Environmental Impact of Na-ion Batteries

Lithium-ion batteries contain toxic materials that are limited in availability, necessitating a concerted effort for battery recycling (see our series on Battery Recycling Technologies for more information).

Na-ion batteries are built from widely available, low-cost and environmentally friendly materials. Additionally, since Na-ion technology is in its early stages, it presents the opportunity to prepare recycling-friendly manufacturing processes from the very beginning, potentially increasing recycling efficiency and decreasing energy demand.

The Potential of Sodium-ion Batteries

The cost of Na-ion batteries is significantly less than that of Li-ion batteries—from around $40 per kWh for Na-ion to around $137 per kWh for Li-ion (based on average 2020 prices). The limited geographical availability of materials used in Li-ion batteries causes price instability and it is expected that the price of these batteries will increase as the demand for them grows. In contrast, the wide availability of sodium in the mature and stable mining industry will probably keep the prices of Na-ion batteries stable. This is important for grid-scale applications where market stability is essential for making long-term profitability planning.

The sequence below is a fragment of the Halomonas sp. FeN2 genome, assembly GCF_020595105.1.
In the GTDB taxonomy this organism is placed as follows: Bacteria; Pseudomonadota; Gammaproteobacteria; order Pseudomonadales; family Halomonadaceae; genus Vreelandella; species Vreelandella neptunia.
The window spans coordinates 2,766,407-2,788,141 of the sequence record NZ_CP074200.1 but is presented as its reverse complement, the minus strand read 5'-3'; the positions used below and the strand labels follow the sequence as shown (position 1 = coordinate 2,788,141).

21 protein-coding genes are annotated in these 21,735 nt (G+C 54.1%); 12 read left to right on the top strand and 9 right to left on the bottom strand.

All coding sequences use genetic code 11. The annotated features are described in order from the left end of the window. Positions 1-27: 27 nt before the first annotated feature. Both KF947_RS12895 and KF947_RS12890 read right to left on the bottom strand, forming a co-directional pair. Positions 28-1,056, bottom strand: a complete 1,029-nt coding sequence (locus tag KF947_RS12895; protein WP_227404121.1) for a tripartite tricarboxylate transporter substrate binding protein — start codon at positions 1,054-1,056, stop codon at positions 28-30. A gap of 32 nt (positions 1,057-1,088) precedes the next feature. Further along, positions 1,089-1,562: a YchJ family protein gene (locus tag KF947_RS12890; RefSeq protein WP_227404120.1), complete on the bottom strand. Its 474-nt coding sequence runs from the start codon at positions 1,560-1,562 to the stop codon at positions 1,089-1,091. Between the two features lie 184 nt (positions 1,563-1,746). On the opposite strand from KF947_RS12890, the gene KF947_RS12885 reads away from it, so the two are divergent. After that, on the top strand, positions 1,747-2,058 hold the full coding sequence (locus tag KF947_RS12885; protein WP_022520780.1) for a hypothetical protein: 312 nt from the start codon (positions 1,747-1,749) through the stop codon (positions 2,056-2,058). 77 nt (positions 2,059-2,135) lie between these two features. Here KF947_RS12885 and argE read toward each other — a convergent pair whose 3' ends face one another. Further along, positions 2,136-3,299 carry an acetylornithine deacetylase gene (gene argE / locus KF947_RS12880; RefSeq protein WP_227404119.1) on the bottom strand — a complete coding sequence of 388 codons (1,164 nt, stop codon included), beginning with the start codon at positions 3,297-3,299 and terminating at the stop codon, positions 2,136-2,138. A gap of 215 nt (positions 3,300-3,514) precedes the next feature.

Sodium-ion batteries are already available from several companies worldwide. However, mass production has not yet occurred because of remaining challenges.

Na-ion batteries show great promise in all critical battery parameters, including energy density, price, and life span. However, for this technology to be produced on a mass scale, it will be necessary to shift the focus away from Li-ion technology and to increase industry and government support for this alternative.